Components can cause a motherboard to malfunction if they’re not properly installed, leading to an unstable system at best, and one that won’t even boot at worst. RAM, graphics cards, the CPU itself, and any add-in cards you have can all cause these issues if not installed properly, so it’s a good idea to check them if you think you might have a hardware problem.
Examine your graphics card if you can, but it’s typically easier to just reseat it. Remove the power cables, then remove its PCI-bracket screw, press down on the retention bracket near the end of the PCIExpress slot, and then remove the card. Push it back into the slot carefully to reseat it and make sure you hear the click of the bracket engaging before screwing it in again.
The RAM slot has two plastic wings that should snap over the sides of each stick of memory. These should be standing upright at 90 degrees from the motherboard’s surface and securely inserted around the tabs found on each side of your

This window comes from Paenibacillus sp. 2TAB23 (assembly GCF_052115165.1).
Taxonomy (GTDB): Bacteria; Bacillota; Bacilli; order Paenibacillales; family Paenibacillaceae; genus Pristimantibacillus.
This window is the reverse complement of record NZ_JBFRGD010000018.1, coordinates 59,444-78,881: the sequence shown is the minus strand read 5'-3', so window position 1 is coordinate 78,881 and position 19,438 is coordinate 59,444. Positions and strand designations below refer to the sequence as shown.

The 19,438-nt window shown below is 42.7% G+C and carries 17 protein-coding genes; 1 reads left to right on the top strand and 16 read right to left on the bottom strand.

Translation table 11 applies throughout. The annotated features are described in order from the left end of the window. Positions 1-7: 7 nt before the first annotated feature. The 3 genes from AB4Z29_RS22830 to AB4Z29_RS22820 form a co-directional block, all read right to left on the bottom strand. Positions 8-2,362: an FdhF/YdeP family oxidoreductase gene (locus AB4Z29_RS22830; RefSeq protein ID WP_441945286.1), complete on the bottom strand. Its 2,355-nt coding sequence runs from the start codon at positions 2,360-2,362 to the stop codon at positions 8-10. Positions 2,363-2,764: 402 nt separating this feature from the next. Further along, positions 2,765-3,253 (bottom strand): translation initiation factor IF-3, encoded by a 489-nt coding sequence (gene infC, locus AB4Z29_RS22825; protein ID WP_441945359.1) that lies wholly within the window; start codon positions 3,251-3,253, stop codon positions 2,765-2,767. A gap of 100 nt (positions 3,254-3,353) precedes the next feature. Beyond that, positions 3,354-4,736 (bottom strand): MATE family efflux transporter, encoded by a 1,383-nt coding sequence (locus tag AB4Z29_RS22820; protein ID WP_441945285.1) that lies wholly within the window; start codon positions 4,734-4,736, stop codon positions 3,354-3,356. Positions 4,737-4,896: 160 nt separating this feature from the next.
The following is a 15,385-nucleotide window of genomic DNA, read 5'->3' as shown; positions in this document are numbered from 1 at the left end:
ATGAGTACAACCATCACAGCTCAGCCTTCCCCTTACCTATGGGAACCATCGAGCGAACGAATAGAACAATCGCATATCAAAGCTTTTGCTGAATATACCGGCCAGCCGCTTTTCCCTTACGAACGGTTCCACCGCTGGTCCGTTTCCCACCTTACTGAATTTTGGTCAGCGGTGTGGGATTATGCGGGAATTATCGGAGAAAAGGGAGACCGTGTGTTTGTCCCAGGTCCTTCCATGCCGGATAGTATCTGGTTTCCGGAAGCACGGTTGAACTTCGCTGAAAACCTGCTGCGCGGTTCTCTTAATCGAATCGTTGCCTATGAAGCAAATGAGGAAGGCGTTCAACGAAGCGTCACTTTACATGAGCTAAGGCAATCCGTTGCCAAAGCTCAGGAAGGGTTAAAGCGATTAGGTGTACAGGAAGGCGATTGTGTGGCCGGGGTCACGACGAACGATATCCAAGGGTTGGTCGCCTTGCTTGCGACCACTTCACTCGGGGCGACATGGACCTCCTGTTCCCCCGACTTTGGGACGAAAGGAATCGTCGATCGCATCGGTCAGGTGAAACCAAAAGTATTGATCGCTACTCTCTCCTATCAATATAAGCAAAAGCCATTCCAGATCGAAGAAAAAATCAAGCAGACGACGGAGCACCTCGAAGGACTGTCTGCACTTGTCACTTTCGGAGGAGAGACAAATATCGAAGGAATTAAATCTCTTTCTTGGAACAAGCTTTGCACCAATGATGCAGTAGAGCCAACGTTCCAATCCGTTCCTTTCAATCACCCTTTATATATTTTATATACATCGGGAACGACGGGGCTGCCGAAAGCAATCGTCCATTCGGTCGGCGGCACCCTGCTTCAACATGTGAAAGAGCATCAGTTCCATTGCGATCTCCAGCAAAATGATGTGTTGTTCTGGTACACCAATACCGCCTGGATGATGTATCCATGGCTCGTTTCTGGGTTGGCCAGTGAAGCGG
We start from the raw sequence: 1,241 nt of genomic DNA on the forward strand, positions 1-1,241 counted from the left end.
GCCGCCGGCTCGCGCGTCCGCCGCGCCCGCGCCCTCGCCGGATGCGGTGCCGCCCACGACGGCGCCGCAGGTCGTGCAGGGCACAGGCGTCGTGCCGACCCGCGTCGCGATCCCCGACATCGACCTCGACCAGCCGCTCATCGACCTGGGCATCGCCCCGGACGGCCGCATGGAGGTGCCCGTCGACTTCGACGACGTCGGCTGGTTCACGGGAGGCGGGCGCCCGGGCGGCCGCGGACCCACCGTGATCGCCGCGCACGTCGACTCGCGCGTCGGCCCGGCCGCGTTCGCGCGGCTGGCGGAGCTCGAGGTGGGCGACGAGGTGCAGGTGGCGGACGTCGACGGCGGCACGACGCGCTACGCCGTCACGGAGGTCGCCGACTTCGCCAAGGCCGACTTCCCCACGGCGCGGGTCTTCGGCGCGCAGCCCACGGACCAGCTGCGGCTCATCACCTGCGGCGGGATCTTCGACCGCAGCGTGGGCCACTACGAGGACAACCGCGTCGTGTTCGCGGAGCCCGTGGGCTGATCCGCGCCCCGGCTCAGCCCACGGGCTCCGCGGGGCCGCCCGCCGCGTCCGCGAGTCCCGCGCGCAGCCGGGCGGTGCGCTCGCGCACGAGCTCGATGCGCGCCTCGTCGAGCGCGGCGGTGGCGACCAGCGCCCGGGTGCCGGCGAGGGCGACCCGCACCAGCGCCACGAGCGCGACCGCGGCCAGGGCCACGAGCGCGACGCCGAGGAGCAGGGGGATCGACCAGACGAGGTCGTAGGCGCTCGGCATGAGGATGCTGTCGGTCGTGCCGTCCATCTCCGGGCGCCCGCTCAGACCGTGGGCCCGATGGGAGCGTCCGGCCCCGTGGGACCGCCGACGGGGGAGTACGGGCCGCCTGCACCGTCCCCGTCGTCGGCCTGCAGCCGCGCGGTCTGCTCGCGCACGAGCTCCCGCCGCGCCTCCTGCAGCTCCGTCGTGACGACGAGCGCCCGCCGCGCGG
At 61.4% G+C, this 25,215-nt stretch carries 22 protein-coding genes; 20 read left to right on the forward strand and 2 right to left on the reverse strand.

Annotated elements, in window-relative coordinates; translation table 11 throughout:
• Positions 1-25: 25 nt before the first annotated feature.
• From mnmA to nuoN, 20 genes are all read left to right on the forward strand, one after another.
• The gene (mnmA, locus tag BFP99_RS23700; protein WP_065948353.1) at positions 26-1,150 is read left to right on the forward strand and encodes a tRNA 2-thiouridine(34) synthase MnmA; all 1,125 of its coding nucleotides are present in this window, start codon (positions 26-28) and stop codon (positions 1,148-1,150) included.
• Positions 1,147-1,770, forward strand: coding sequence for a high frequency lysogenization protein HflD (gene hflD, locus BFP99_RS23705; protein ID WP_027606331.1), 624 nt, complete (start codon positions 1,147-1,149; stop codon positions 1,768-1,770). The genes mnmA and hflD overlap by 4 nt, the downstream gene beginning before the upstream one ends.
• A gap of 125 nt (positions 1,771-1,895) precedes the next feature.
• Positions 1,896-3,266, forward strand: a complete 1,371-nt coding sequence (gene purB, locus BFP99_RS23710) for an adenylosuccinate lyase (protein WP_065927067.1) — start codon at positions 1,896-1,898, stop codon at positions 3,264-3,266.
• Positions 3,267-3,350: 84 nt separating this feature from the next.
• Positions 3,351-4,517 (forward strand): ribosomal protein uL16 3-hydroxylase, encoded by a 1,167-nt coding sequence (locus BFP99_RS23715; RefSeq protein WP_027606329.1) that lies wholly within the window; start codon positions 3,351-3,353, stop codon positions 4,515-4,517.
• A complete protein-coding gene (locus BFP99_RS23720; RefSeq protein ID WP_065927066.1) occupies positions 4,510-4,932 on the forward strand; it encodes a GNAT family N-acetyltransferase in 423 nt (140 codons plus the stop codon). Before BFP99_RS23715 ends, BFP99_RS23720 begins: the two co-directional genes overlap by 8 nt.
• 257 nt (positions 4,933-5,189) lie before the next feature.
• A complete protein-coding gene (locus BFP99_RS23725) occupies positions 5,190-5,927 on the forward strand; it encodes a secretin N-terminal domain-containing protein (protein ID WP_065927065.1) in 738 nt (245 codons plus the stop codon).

Properly installing a processor is much more difficult, but is worth checking if you’re really stumped. The pins and the slot on the processor and motherboard must be properly lined up. Once inserted, the processor should sit flat on the socket’s surface. The processor’s heat sink should also attach firmly.
Motherboards are filled with capacitors and soldered connections that route data and power from one part of the board to another. As you may have noticed, the motherboard is held aloft from the PC case by a series of screw-in standoffs that are about a quarter-inch thick. These exist because the motherboard can short if it makes contact with other metallic components, which can cause the system to crash, or even do damage to its components.
A motherboard experiencing a short may start up and immediately shut down again, or may boot, but then crash at random. Examine how your motherboard is installed. Check that you used the standoffs that keep the motherboard from contacting the case and ensure that any unsupported portions of the motherboard haven’t bent toward the case’s interior. Also, check that all internal wires are properly shielded with a rubber or plastic exterior.
If you’re still unsure if something is shorting, remove the entire PC from the case and rebuild it on your desk with all the components separated so you can easily diagnose where the short is occurring.